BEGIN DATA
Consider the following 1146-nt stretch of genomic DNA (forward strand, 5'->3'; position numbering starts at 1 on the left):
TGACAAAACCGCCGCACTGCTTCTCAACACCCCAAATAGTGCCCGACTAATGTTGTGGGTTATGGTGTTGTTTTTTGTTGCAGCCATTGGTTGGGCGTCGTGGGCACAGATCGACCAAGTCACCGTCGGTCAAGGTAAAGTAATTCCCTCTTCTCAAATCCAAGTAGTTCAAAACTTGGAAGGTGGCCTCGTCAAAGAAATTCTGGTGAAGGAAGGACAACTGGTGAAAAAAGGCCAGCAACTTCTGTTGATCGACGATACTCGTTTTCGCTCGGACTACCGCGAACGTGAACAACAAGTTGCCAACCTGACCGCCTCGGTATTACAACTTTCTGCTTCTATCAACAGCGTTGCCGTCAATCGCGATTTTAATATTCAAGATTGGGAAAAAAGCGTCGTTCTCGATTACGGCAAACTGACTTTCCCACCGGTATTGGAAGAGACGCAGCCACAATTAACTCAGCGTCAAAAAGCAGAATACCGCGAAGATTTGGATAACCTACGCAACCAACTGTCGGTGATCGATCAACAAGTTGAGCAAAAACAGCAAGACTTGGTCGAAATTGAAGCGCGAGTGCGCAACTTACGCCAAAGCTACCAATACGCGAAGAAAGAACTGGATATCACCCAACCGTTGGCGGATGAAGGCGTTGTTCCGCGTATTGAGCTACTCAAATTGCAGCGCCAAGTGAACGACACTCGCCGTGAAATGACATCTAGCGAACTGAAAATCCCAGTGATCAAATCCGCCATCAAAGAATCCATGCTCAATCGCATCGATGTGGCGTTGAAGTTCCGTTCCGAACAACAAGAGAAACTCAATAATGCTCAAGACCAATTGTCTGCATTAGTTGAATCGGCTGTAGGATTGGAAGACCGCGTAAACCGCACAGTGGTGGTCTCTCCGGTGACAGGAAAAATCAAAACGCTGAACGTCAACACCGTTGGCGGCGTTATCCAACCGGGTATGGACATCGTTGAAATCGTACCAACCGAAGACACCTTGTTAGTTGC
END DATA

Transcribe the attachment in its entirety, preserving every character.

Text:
Consider the following 1146-nt stretch of genomic DNA (forward strand, 5'->3'; position numbering starts at 1 on the left):
TGACAAAACCGCCGCACTGCTTCTCAACACCCCAAATAGTGCCCGACTAATGTTGTGGGTTATGGTGTTGTTTTTTGTTGCAGCCATTGGTTGGGCGTCGTGGGCACAGATCGACCAAGTCACCGTCGGTCAAGGTAAAGTAATTCCCTCTTCTCAAATCCAAGTAGTTCAAAACTTGGAAGGTGGCCTCGTCAAAGAAATTCTGGTGAAGGAAGGACAACTGGTGAAAAAAGGCCAGCAACTTCTGTTGATCGACGATACTCGTTTTCGCTCGGACTACCGCGAACGTGAACAACAAGTTGCCAACCTGACCGCCTCGGTATTACAACTTTCTGCTTCTATCAACAGCGTTGCCGTCAATCGCGATTTTAATATTCAAGATTGGGAAAAAAGCGTCGTTCTCGATTACGGCAAACTGACTTTCCCACCGGTATTGGAAGAGACGCAGCCACAATTAACTCAGCGTCAAAAAGCAGAATACCGCGAAGATTTGGATAACCTACGCAACCAACTGTCGGTGATCGATCAACAAGTTGAGCAAAAACAGCAAGACTTGGTCGAAATTGAAGCGCGAGTGCGCAACTTACGCCAAAGCTACCAATACGCGAAGAAAGAACTGGATATCACCCAACCGTTGGCGGATGAAGGCGTTGTTCCGCGTATTGAGCTACTCAAATTGCAGCGCCAAGTGAACGACACTCGCCGTGAAATGACATCTAGCGAACTGAAAATCCCAGTGATCAAATCCGCCATCAAAGAATCCATGCTCAATCGCATCGATGTGGCGTTGAAGTTCCGTTCCGAACAACAAGAGAAACTCAATAATGCTCAAGACCAATTGTCTGCATTAGTTGAATCGGCTGTAGGATTGGAAGACCGCGTAAACCGCACAGTGGTGGTCTCTCCGGTGACAGGAAAAATCAAAACGCTGAACGTCAACACCGTTGGCGGCGTTATCCAACCGGGTATGGACATCGTTGAAATCGTACCAACCGAAGACACCTTGTTAGTTGC